Archbishop of New Zealand Philip Richardson reported at a press conference that there was “a lot of energy” behind one of the four recommendations on Anglican Identity, and none whatsoever behind another one. As for the other two, “certainly on voices,” Richardson said, “they probably both received a kind of negative response, but visually, watching the hands that went up, I don’t think it was quite so clear-cut.”

Reporters pressed for information about the consequence of the straw polls — specifically, which of the four recommendations would be “passed along” to the global Communion as representing the thinking of the Lambeth Conference. The only clear response was that whatever “final” document is issued will not actually be final. Outgoing Secretary-General Josiah Idowu-Fearon told the reporters that “Each bishop will be expected to take [the Call] back to her or his diocese” for discussion. “It’s not that this is a done deal. The dioceses will be given the opportunity to actually see what is here, and then see how they can live it out,” he said. Anglican Communion Director of Communications Gavin Drake said that after the conclusion of the Lambeth Conference, the Archbishop of Canterbury will designate “a group to take the Calls into the next phase, and part of that will be to take all the feedback from the table” discussions.

None of this bodes well for the prospect of reconciliation among the factions of the 41-province Anglican Communion. Throughout his tenure, Archbishop of Canterbury Justin Welby has sought to downplay the conflict, even postponing the decennial Lambeth Conference from 2018 to 2020 in the hope of lowering the temperature. The event was then postponed for another two years because of the pandemic. But partisans on both sides have dug in deep.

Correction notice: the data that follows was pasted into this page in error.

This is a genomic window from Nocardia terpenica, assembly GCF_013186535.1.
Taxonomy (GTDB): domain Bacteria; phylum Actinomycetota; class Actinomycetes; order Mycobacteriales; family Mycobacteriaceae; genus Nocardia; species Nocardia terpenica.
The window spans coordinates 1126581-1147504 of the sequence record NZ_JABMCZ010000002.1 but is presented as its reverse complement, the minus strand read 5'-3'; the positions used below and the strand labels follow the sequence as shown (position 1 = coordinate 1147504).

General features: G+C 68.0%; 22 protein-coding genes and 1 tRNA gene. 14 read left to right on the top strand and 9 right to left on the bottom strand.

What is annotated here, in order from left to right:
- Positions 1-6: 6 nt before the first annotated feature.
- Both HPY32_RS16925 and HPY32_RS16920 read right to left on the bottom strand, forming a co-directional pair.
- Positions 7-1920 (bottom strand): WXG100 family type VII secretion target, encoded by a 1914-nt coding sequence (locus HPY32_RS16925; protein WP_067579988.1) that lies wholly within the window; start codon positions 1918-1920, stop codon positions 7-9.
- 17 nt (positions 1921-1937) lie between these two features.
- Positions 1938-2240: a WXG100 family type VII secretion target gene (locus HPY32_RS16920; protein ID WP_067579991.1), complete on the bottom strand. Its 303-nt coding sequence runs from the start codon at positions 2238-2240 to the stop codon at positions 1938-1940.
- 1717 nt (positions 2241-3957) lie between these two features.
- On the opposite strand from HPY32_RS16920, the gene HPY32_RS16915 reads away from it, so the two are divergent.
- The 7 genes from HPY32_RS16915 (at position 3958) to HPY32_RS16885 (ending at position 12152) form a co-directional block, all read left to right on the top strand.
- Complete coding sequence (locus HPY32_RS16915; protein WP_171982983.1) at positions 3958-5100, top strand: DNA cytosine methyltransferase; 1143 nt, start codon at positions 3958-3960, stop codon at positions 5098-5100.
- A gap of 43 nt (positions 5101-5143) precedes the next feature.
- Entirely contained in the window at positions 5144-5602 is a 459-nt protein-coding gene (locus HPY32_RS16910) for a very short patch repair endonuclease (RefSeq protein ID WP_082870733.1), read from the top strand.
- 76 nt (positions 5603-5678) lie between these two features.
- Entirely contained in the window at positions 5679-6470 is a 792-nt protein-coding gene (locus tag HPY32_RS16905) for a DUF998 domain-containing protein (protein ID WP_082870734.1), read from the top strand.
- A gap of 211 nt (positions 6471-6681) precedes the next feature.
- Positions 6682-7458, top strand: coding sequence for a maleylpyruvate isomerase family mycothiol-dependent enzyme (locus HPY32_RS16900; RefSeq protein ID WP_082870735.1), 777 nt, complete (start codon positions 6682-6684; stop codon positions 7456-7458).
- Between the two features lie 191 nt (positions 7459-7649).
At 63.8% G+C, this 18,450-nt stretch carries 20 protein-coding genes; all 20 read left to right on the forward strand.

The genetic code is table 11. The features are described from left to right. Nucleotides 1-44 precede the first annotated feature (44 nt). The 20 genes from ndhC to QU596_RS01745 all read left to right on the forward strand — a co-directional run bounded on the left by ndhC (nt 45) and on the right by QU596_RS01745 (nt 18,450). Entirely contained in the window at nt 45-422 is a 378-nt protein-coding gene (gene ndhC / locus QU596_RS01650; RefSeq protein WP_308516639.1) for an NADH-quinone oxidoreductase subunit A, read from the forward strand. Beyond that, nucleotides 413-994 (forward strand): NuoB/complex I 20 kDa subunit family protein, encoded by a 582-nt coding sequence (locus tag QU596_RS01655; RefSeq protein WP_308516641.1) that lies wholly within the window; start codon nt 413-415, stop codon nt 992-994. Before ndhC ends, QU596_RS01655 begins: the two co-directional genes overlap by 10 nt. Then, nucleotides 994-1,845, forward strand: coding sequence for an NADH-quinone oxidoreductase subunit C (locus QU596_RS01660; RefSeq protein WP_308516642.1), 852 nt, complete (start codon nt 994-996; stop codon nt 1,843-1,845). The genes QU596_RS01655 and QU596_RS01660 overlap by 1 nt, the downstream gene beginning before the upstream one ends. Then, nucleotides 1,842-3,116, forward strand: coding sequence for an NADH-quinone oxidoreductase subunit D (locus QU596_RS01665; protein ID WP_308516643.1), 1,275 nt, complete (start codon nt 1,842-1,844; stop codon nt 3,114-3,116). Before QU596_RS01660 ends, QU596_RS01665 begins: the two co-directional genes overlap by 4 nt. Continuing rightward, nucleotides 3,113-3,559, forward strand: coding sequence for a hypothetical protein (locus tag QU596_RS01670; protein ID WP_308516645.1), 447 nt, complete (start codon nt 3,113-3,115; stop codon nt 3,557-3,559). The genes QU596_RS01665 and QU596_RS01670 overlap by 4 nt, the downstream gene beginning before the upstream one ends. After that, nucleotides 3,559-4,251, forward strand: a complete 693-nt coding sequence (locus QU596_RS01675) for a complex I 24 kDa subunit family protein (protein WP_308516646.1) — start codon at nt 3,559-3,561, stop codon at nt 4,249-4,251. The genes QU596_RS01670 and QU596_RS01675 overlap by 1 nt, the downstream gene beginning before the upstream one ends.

Anglicanism was born in England, but at least half of the world’s Anglicans now live in Africa, where homosexuality is still a crime in many countries. Two of the three largest provinces in the world, Nigeria and Uganda, have boycotted both this Lambeth Conference and the 2008 conference. Of the African and conservative bishops who are in attendance, many refused to take Communion at the opening service.

The study document that ignited the current phase of the conflict in July cited Resolution I.10 from Lambeth 1998, which calls for “rejecting homosexual practice as incompatible with Scripture.” Conservatives note that the resolution has been reaffirmed by other Anglican bodies on multiple occasions, and they consider it the official policy of the Anglican Communion. Liberals consider the resolution abhorrent and not binding, and they simply ignore it.

A quarter century ago, Resolution I.10 passed by a vote of 526-70 — but that was before same-sex marriage was legal anywhere in the world. A vote at this year’s Lambeth would no doubt be much closer — but we may never know, as voting was scrapped after a single, non-controversial vote on a Lambeth Call focused on evangelism. No reason has been given for making the change — more of the lack of transparency that Goddard documented at length. But the effect of the change will be that neither side will be able to claim victory based on a vote.

Opinions differ on which side would “win” a vote at this Lambeth Conference. But the uncertainty exists solely because of the boycott by Nigeria, Uganda, and others. If it were possible to poll every Anglican bishop in the world, a majority undoubtedly would reaffirm Resolution I.10. A vote by every bishop in the Episcopal Church would be even more lopsided in the opposite direction, illustrating a chasm that shows no signs of closing.